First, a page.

Cardiac sympathetic denervation: A wonder solution to channelopathy-related ventricular tachycardia and much more
Department of Cardiology, Post Graduate Institute for Medical Education and Research (PGIMER), Chandigarh, India
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Barwad P. Cardiac sympathetic denervation: A wonder solution to channelopathy-related ventricular tachycardia and much more.J Postgrad Med 2022;68:10-11
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Barwad P. Cardiac sympathetic denervation: A wonder solution to channelopathy-related ventricular tachycardia and much more. J Postgrad Med [serial online] 2022 [cited 2022 Dec 2 ];68:10-11
Available from: https://www.jpgmonline.com/text.asp?2022/68/1/10/336284
Catecholaminergic polymorphic ventricular tachycardia (CPVT) is an inherited channelopathy presenting with life-threatening ventricular dysrhythmias in a structurally normal heart. Channelopathy-related VT are a special group of dysrhythmias wherein the abnormal ionic fluxes cause imbalance of intracellular homeostasis causing polymorphic VT. CPVT is caused by mutation in the cardiac ryanodine receptor (RyR2)and calsequesterin (CASQ2) genes. These mutations cause rise in intracellular calcium leading to polymorphic VT and may also cause sudden cardiac death (SCD).
In the current issue Bansal et al. describe a young individual with CPVT who was managed successfully by cardiac sympathetic denervation (CSD). However, there are various aspects of this case that needs further discussion. The diagnosis of CPVT is not always straightforward. It requires a detailed evaluation and many a time, one may have to rely predominantly on the history of the patient, as in this case. One among the important points to consider is that in 40% of cases of CPVT no genetic abnormality is diagnosed as classically described in the literature. Moreover, there are at least five different variants of CPVT and other related entities [Andersen-Tawil syndrome (ATS), also known as long QT syndrome type 7 (LQT7)]. The classical description of bidirectional VT (BVT) is also not very common in all cases of CPVT and it may also present as junctional tachycardia, premature ventricular complex (PVC) with quadrigeminy, trigeminy or bigeminy, and short salvos of BVT. However, as classically described, the inciting event is always an exercise or any other catecholamine stimulation. In order to to maintain uniformity of diagnosis, Priori et al. in 2013 have laid down certain criteria. Also, a high index of suspicion and detailed evaluation is a must in these cases, as early recognition can lead to prevention of SCD.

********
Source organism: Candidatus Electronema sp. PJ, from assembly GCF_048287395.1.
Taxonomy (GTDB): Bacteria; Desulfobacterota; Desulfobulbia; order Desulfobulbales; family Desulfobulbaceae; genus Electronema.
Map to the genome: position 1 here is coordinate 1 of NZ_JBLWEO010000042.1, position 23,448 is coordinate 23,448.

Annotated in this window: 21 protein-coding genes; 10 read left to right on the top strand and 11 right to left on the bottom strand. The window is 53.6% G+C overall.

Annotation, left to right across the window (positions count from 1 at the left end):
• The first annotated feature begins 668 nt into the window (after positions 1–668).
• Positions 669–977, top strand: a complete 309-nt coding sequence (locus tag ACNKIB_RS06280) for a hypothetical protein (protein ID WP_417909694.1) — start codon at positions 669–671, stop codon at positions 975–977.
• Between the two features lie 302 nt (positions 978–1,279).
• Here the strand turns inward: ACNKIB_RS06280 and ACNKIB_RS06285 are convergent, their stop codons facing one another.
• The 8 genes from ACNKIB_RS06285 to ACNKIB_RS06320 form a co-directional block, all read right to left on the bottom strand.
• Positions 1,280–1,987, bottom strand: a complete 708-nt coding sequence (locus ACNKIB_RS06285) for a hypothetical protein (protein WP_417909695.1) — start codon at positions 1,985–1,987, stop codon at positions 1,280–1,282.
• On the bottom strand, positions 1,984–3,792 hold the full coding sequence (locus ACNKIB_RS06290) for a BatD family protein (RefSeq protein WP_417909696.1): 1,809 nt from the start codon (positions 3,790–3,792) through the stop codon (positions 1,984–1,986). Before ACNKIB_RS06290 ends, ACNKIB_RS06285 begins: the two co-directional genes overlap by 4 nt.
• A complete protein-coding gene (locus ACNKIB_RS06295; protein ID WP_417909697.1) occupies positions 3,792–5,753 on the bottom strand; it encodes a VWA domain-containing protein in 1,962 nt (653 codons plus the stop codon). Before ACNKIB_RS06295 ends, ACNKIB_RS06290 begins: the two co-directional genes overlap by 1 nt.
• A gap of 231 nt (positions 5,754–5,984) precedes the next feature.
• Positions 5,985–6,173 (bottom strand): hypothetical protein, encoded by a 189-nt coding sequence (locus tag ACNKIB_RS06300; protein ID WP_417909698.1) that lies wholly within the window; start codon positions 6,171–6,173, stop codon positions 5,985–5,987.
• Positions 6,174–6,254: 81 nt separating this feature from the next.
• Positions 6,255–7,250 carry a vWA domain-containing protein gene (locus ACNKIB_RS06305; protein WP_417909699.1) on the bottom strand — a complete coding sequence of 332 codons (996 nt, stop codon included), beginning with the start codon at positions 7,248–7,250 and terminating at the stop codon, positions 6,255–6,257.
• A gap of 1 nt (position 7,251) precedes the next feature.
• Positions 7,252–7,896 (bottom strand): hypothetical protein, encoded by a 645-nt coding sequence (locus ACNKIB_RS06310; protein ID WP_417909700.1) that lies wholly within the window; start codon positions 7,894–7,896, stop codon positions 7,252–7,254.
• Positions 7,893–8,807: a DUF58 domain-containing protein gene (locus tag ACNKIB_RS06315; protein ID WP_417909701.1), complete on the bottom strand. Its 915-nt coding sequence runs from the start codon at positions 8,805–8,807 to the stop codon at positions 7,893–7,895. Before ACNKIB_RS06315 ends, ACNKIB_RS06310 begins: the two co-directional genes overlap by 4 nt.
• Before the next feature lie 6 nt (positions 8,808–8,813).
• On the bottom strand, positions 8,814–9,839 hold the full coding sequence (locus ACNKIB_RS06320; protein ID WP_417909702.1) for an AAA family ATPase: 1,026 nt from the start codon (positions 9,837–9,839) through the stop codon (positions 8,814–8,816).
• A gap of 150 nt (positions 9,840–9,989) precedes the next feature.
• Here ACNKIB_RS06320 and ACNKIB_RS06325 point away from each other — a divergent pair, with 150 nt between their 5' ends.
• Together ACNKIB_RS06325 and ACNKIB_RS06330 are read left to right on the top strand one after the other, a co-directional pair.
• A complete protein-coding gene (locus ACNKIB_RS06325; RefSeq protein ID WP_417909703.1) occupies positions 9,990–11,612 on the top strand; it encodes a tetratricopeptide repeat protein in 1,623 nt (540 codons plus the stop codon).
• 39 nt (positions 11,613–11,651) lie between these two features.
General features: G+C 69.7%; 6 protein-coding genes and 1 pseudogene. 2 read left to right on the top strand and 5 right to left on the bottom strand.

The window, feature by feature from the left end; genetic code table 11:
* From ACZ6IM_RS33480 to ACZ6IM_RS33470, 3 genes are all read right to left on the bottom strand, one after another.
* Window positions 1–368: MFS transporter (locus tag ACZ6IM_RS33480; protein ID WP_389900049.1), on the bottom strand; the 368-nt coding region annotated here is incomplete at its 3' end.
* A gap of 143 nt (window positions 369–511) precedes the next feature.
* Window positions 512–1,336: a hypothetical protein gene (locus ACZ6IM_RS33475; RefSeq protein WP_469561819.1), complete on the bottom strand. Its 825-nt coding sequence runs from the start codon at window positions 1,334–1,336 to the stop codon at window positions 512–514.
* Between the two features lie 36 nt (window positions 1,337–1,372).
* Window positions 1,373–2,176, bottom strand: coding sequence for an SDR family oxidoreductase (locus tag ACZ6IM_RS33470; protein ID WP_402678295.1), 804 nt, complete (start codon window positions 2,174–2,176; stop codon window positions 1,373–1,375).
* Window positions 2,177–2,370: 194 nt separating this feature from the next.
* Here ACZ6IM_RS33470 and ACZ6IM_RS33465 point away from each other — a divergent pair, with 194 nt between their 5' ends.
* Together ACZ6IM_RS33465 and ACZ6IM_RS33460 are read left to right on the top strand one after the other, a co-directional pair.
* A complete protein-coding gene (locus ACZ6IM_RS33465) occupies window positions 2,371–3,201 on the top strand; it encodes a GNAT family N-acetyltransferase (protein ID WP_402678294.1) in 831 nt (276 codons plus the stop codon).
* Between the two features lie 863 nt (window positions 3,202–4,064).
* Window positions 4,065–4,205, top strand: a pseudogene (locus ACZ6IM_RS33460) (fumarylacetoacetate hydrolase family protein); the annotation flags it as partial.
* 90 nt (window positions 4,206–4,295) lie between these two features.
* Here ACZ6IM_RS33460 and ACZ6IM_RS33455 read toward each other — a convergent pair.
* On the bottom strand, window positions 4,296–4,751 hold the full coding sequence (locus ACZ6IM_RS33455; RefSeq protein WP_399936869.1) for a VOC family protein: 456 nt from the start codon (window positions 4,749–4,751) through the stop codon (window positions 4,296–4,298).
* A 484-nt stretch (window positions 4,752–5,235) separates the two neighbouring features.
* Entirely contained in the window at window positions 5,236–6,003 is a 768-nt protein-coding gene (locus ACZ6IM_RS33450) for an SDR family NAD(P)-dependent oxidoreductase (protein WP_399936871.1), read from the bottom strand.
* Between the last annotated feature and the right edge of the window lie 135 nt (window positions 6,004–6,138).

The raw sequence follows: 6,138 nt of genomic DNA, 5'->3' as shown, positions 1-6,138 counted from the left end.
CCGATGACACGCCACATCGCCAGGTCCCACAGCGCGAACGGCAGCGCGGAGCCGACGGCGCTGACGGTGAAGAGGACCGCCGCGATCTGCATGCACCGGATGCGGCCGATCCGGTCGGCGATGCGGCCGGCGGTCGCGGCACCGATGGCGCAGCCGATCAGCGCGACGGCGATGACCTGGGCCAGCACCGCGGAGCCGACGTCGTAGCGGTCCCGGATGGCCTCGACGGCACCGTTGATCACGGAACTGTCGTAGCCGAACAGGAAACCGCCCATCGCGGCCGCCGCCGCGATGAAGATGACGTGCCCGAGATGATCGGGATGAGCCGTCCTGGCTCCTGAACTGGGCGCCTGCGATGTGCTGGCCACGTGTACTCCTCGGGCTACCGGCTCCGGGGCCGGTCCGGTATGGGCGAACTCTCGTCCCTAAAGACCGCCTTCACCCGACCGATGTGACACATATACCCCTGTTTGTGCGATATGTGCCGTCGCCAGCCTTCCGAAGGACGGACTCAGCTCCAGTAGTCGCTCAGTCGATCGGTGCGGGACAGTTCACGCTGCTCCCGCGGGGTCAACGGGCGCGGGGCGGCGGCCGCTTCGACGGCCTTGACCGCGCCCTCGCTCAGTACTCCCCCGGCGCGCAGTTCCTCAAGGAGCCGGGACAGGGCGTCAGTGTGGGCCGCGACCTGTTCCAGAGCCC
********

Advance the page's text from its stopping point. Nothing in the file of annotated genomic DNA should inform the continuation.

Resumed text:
Exercise-induced syncope is also a manifestation in other disease entities with a structurally normal heart, such as LQT syndrome, ATS, congenital coronary anomalies, and hypertrophic cardiomyopathy, and it is also important to differentiate these from CPVT in order to formulate the right management plan.
Treatment of CPVT should also be tailored to the patient as described in the case by Bansal et al.. It involves the removal of triggers for sympathetic stimulation, medications, and CSD. Patients should be counselled against any vigorous physical activity or competitive sports. Drugs that have been found to be effective in the treatment of CPVT are beta blockers, calcium channel blockers, and flecainide. In the referenced case, the authors describe a patient being started on maximum dosages of beta blockers and considered for CSD ahead of any other therapeutic options. Although it appears to be a matter of debate, I would like to congratulate the authors for the same. As the patient had a history of exercise-induced syncope in the past, the most likely mechanism in this patient would be polymorphic VT. And CSD is a very effective long-term therapeutic option. It acts as a critical adjunct to medical therapy and should be performed in patients of CPVT with malignant dysrhythmias despite maximum medical therapy.
The effectiveness of implantable cardioverter-defibrillator (ICD) therapy in patients with CPVT is also a matter of debate. If the dysrhythmias are not adequately controlled on medical therapy, these patients have a high likelihood of experiencing an electric storm if implanted with an ICD. Thus, ICD in CPVT should be implanted in patients when they have infrequent recurrences of malignant dysrhythmia despite being on maximal medical therapy and after CSD.
CSD is now being considered as a one-hit wonder in patients with refractory VT or VT storm. Though it has an established role in CPVT and long QT syndrome, the data supporting its role in VT in structural heart disease is increasing. A latest systematic review has described it to be highly efficacious in reducing the number of shocks in patients with multiple failed prior ablations. Another recent study has demonstrated that CSD can be considered ahead of catheter-based ablation in the management of refractory VT. As our understanding of neuromodulation of the heart is increasing with time, we shall see a wider use of CSD in cardiac ailments such as heart failure and cardiac dysrhythmias.
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